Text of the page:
Pretreatment social functioning predicts 1-year outcome in early onset psychosis.Acta Psychiatr Scand. 2006 Oct; 114(4):249-56.AP
The aim was to investigate the association of pretreatment social functioning (12 months before initial presentation) with symptom dimensions and social functioning at 1-year follow-up.
Fifty-six adolescents, age 14-18, first admitted for early onset psychosis, were evaluated at baseline and 1-year follow-up assessing psychopathology (PANSS), social functioning (Strauss and Carpenter Prognostic Scale), and duration of untreated psychosis (DUP).
Adolescents with low pretreatment social functioning were at risk of more severe negative symptoms and lower social functioning at follow-up. Negative symptoms at baseline were less predictive and DUP was not predictive in this sample.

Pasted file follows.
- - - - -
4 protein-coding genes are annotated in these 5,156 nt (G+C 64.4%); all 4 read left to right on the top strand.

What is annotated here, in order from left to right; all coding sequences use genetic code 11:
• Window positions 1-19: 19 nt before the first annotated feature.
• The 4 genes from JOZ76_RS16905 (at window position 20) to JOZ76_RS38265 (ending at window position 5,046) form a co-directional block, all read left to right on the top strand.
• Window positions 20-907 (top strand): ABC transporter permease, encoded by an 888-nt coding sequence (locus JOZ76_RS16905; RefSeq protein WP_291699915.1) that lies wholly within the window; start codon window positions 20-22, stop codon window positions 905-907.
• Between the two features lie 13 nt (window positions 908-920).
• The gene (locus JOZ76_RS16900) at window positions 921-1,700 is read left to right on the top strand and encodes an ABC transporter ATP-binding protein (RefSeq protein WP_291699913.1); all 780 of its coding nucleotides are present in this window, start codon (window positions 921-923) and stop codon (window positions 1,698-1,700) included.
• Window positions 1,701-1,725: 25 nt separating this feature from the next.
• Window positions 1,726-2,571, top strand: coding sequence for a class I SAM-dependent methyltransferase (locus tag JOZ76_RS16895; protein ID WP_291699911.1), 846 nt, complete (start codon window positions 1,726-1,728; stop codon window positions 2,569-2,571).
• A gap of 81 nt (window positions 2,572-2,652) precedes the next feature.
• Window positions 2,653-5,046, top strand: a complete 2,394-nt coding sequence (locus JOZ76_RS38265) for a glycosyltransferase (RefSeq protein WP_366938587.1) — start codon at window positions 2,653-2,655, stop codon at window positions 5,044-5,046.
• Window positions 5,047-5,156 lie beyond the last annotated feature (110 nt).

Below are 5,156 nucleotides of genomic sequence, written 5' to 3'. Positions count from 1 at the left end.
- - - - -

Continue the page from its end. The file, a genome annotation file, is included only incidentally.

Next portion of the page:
Results of this study suggest a strong longitudinal inter-relatedness between social functioning and negative symptoms in this age group. An integrative treatment approach including family interventions, social skills training, long-term specialized work/school rehabilitation, and adequate antipsychotic treatment is warranted to improve both, social functioning and negative symptoms.